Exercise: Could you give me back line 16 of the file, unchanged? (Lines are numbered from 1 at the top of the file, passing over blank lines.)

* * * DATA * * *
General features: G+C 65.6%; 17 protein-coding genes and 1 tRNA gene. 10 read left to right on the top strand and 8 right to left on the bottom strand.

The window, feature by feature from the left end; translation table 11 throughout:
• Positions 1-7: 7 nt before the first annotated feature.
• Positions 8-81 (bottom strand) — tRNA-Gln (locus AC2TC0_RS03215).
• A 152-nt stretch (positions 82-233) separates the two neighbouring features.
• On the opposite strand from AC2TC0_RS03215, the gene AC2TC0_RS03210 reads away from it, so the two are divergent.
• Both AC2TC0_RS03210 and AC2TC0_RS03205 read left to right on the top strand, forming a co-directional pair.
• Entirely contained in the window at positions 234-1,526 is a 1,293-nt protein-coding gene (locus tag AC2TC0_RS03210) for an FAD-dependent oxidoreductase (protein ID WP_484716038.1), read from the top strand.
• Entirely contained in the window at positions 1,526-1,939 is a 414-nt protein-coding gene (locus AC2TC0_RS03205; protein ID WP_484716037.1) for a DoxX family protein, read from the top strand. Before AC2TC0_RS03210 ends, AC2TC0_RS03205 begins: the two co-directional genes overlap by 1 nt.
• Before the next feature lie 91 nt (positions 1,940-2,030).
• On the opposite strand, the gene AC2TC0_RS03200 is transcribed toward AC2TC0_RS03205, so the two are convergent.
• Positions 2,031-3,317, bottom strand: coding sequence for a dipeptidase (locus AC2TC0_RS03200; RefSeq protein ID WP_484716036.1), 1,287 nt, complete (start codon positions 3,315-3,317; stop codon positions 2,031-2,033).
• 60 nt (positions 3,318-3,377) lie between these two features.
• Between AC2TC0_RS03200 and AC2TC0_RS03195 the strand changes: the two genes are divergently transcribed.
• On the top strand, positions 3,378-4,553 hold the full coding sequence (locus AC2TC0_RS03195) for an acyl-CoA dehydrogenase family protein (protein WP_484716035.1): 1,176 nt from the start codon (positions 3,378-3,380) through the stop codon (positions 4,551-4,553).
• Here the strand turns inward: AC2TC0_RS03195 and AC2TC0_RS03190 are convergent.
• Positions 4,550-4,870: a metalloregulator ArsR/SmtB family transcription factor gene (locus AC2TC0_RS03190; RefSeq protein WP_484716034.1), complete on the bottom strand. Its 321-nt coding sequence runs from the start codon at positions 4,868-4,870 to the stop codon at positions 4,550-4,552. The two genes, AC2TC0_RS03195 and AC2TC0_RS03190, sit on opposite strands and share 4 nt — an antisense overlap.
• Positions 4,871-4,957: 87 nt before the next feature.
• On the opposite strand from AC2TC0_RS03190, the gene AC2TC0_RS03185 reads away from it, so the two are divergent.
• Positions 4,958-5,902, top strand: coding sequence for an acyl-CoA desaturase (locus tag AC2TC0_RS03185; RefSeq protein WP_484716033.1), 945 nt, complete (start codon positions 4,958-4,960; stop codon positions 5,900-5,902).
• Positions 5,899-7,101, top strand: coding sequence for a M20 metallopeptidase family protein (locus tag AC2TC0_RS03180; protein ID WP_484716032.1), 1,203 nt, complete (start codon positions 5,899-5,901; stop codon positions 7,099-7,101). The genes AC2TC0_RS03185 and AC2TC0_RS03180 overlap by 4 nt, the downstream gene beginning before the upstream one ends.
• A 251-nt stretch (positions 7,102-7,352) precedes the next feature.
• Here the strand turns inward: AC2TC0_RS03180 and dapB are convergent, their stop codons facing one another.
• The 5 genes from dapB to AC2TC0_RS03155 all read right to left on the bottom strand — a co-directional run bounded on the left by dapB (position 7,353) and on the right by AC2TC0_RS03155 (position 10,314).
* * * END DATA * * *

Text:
• Here the strand turns inward: AC2TC0_RS03195 and AC2TC0_RS03190 are convergent.